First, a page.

New Order is one of the few bands I’ve loved since childhood and continue to do so well into my adult years. The band’s nervy, dystopian take on synth pop was almost a template for my nascent tastes, mixing deep bass grooves, crystalline synthesizer tones, frantic guitar work, and abstract lyrics about love, loss, society, and other fun nonsense.
In my humble opinion, 1985’s Low-Life was the pinnacle of this style, mixing hard dancefloor impulses with sweeping romanticism to unbelievable perfection. The lead single, The Perfect Kiss, came with an appropriately deadpan video directed by Jonathan Demme. Behold:
It’s astonishing to watch this group create one of the most iconic songs of the decade, then step back with nearly bored expressions on their faces. They have no clue the importance of the art they’re creating. Or maybe it’s all just part of their act. Either way, it’s a brilliant visual counterpoint to the explosive energy of the song itself, a tightly wound rhythm machine that builds, erupts, subsumes itself, and utterly blasts away over the course of its nine epic minutes.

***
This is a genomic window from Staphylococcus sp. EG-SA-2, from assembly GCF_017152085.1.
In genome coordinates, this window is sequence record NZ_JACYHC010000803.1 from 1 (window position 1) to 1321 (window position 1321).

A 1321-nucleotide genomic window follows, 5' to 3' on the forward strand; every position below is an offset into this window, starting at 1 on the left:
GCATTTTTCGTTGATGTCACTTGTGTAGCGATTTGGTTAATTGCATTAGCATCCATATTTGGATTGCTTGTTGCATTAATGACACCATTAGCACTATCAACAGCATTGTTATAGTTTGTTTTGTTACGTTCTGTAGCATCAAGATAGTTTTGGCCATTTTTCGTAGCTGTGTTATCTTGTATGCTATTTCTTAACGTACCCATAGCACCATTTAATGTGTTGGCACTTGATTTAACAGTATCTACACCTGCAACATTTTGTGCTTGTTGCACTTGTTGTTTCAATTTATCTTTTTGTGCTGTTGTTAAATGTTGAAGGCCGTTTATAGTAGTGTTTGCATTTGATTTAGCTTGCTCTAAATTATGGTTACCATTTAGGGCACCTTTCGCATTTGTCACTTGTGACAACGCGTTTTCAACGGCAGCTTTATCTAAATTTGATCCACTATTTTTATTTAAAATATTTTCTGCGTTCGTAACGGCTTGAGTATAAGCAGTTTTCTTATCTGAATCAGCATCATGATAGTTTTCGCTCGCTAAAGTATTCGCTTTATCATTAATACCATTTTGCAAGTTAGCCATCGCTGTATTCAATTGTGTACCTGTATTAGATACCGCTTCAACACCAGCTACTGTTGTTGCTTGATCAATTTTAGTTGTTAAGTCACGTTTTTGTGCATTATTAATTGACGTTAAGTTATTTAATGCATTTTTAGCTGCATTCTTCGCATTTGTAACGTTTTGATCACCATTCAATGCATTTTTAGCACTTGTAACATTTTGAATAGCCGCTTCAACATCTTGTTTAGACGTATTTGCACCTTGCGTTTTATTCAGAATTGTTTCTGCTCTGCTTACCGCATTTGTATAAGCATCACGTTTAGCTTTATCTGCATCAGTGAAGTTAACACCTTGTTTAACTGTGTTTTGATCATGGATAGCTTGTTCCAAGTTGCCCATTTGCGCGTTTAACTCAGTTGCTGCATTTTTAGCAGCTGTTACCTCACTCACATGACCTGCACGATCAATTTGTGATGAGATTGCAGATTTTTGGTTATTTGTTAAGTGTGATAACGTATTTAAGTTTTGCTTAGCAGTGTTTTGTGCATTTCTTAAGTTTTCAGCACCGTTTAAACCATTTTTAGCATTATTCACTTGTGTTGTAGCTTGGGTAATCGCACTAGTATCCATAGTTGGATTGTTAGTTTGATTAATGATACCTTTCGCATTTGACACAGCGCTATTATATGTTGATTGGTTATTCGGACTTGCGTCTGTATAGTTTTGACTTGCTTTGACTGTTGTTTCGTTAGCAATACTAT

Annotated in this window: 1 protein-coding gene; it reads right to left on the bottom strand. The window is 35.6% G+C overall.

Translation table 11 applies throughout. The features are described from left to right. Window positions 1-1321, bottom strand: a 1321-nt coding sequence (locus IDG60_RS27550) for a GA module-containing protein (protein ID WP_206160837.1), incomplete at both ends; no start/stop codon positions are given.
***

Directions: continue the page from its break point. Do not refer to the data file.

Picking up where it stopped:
I’ve always prefer the 12″ single version of New Order’s best songs. Unlike most club mixes of popular singles, they never simply padded out the runtime with looped beats and 4/4 filler. These songs were carefully sculpted journeys, meant to evoke a range of feeling through their extended arcs. Percussion breakdowns, exploratory bass runs, and then-state-of-the-art computer effects conspire to flesh out the experience, turning radio candy into emotional odysseys. This song is a grand example, nearly doubling the length of the album cut with essential moments of rhythmic bliss and instrumental fireworks. With a groove so infectious, we simply don’t want to let it end. The band knowingly obliges, over and over.
The Perfect Kiss is a perfect pop tune.